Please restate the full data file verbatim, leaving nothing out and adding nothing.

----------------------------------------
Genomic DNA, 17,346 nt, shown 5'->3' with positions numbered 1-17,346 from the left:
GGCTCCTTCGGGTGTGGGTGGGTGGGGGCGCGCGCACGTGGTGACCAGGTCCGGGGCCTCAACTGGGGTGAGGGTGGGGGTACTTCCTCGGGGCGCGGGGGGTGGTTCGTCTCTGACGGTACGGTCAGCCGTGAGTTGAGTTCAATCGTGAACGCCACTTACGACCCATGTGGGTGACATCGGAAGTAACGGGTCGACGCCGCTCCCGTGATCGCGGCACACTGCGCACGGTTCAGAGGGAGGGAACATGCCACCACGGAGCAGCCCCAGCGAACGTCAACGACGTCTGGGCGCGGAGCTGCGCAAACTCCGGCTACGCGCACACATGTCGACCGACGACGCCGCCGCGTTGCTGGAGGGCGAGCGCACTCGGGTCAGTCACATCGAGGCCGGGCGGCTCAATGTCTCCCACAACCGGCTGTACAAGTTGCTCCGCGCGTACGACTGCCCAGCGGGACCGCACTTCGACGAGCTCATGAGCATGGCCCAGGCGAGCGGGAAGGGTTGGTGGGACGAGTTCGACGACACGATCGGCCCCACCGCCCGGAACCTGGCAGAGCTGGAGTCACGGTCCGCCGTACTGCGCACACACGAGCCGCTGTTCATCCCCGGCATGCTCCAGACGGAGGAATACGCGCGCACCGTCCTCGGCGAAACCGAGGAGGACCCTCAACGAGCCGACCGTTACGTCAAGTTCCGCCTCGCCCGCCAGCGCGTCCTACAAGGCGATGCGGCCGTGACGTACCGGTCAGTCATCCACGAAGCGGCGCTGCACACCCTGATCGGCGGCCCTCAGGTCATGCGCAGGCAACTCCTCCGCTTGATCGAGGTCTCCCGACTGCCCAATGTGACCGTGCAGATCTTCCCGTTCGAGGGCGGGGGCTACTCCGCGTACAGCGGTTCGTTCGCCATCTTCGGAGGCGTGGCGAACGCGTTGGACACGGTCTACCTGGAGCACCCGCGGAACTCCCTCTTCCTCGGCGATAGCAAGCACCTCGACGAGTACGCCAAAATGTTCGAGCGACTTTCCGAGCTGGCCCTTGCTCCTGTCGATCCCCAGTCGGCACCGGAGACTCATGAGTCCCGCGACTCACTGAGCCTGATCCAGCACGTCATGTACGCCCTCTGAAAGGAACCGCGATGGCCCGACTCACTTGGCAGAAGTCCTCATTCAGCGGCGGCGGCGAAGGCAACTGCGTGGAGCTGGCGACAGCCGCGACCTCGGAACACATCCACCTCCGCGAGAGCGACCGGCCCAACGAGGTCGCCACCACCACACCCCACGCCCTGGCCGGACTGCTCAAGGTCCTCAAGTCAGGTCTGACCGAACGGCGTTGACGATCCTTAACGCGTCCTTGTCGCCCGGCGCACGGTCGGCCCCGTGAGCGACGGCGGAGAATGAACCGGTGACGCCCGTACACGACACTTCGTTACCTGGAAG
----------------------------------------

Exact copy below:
Genomic DNA, 17,346 nt, shown 5'->3' with positions numbered 1-17,346 from the left:
GGCTCCTTCGGGTGTGGGTGGGTGGGGGCGCGCGCACGTGGTGACCAGGTCCGGGGCCTCAACTGGGGTGAGGGTGGGGGTACTTCCTCGGGGCGCGGGGGGTGGTTCGTCTCTGACGGTACGGTCAGCCGTGAGTTGAGTTCAATCGTGAACGCCACTTACGACCCATGTGGGTGACATCGGAAGTAACGGGTCGACGCCGCTCCCGTGATCGCGGCACACTGCGCACGGTTCAGAGGGAGGGAACATGCCACCACGGAGCAGCCCCAGCGAACGTCAACGACGTCTGGGCGCGGAGCTGCGCAAACTCCGGCTACGCGCACACATGTCGACCGACGACGCCGCCGCGTTGCTGGAGGGCGAGCGCACTCGGGTCAGTCACATCGAGGCCGGGCGGCTCAATGTCTCCCACAACCGGCTGTACAAGTTGCTCCGCGCGTACGACTGCCCAGCGGGACCGCACTTCGACGAGCTCATGAGCATGGCCCAGGCGAGCGGGAAGGGTTGGTGGGACGAGTTCGACGACACGATCGGCCCCACCGCCCGGAACCTGGCAGAGCTGGAGTCACGGTCCGCCGTACTGCGCACACACGAGCCGCTGTTCATCCCCGGCATGCTCCAGACGGAGGAATACGCGCGCACCGTCCTCGGCGAAACCGAGGAGGACCCTCAACGAGCCGACCGTTACGTCAAGTTCCGCCTCGCCCGCCAGCGCGTCCTACAAGGCGATGCGGCCGTGACGTACCGGTCAGTCATCCACGAAGCGGCGCTGCACACCCTGATCGGCGGCCCTCAGGTCATGCGCAGGCAACTCCTCCGCTTGATCGAGGTCTCCCGACTGCCCAATGTGACCGTGCAGATCTTCCCGTTCGAGGGCGGGGGCTACTCCGCGTACAGCGGTTCGTTCGCCATCTTCGGAGGCGTGGCGAACGCGTTGGACACGGTCTACCTGGAGCACCCGCGGAACTCCCTCTTCCTCGGCGATAGCAAGCACCTCGACGAGTACGCCAAAATGTTCGAGCGACTTTCCGAGCTGGCCCTTGCTCCTGTCGATCCCCAGTCGGCACCGGAGACTCATGAGTCCCGCGACTCACTGAGCCTGATCCAGCACGTCATGTACGCCCTCTGAAAGGAACCGCGATGGCCCGACTCACTTGGCAGAAGTCCTCATTCAGCGGCGGCGGCGAAGGCAACTGCGTGGAGCTGGCGACAGCCGCGACCTCGGAACACATCCACCTCCGCGAGAGCGACCGGCCCAACGAGGTCGCCACCACCACACCCCACGCCCTGGCCGGACTGCTCAAGGTCCTCAAGTCAGGTCTGACCGAACGGCGTTGACGATCCTTAACGCGTCCTTGTCGCCCGGCGCACGGTCGGCCCCGTGAGCGACGGCGGAGAATGAACCGGTGACGCCCGTACACGACACTTCGTTACCTGGAAG